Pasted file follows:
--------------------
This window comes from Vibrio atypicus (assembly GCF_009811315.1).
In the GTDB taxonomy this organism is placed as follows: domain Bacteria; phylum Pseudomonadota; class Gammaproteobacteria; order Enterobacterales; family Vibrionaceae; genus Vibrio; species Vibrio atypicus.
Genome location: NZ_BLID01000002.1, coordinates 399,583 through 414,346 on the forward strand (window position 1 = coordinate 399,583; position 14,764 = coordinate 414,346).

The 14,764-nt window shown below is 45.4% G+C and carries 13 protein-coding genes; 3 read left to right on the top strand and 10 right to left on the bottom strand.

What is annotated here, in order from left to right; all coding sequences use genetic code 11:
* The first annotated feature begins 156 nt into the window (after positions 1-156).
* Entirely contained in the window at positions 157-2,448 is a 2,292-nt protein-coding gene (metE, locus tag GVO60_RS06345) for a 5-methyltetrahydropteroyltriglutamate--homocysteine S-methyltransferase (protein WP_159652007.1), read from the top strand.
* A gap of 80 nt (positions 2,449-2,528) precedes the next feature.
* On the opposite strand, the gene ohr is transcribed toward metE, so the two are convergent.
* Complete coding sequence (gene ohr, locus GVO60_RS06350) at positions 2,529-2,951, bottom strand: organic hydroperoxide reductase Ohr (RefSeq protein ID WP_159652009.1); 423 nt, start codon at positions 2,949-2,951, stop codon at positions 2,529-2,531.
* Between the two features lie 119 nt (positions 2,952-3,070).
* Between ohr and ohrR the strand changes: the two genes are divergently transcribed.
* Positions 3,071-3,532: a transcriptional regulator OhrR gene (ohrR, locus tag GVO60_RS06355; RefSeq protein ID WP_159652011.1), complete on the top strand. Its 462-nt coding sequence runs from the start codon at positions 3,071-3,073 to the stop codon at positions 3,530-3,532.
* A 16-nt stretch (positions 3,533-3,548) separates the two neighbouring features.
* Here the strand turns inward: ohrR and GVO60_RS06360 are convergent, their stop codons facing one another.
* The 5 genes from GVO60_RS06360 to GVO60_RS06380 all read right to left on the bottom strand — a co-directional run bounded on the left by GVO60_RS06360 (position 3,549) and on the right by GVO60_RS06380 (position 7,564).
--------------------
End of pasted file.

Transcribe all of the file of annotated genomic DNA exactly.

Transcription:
This window comes from Vibrio atypicus (assembly GCF_009811315.1).
In the GTDB taxonomy this organism is placed as follows: domain Bacteria; phylum Pseudomonadota; class Gammaproteobacteria; order Enterobacterales; family Vibrionaceae; genus Vibrio; species Vibrio atypicus.
Genome location: NZ_BLID01000002.1, coordinates 399,583 through 414,346 on the forward strand (window position 1 = coordinate 399,583; position 14,764 = coordinate 414,346).

The 14,764-nt window shown below is 45.4% G+C and carries 13 protein-coding genes; 3 read left to right on the top strand and 10 right to left on the bottom strand.

What is annotated here, in order from left to right; all coding sequences use genetic code 11:
* The first annotated feature begins 156 nt into the window (after positions 1-156).
* Entirely contained in the window at positions 157-2,448 is a 2,292-nt protein-coding gene (metE, locus tag GVO60_RS06345) for a 5-methyltetrahydropteroyltriglutamate--homocysteine S-methyltransferase (protein WP_159652007.1), read from the top strand.
* A gap of 80 nt (positions 2,449-2,528) precedes the next feature.
* On the opposite strand, the gene ohr is transcribed toward metE, so the two are convergent.
* Complete coding sequence (gene ohr, locus GVO60_RS06350) at positions 2,529-2,951, bottom strand: organic hydroperoxide reductase Ohr (RefSeq protein ID WP_159652009.1); 423 nt, start codon at positions 2,949-2,951, stop codon at positions 2,529-2,531.
* Between the two features lie 119 nt (positions 2,952-3,070).
* Between ohr and ohrR the strand changes: the two genes are divergently transcribed.
* Positions 3,071-3,532: a transcriptional regulator OhrR gene (ohrR, locus tag GVO60_RS06355; RefSeq protein ID WP_159652011.1), complete on the top strand. Its 462-nt coding sequence runs from the start codon at positions 3,071-3,073 to the stop codon at positions 3,530-3,532.
* A 16-nt stretch (positions 3,533-3,548) separates the two neighbouring features.
* Here the strand turns inward: ohrR and GVO60_RS06360 are convergent, their stop codons facing one another.
* The 5 genes from GVO60_RS06360 to GVO60_RS06380 all read right to left on the bottom strand — a co-directional run bounded on the left by GVO60_RS06360 (position 3,549) and on the right by GVO60_RS06380 (position 7,564).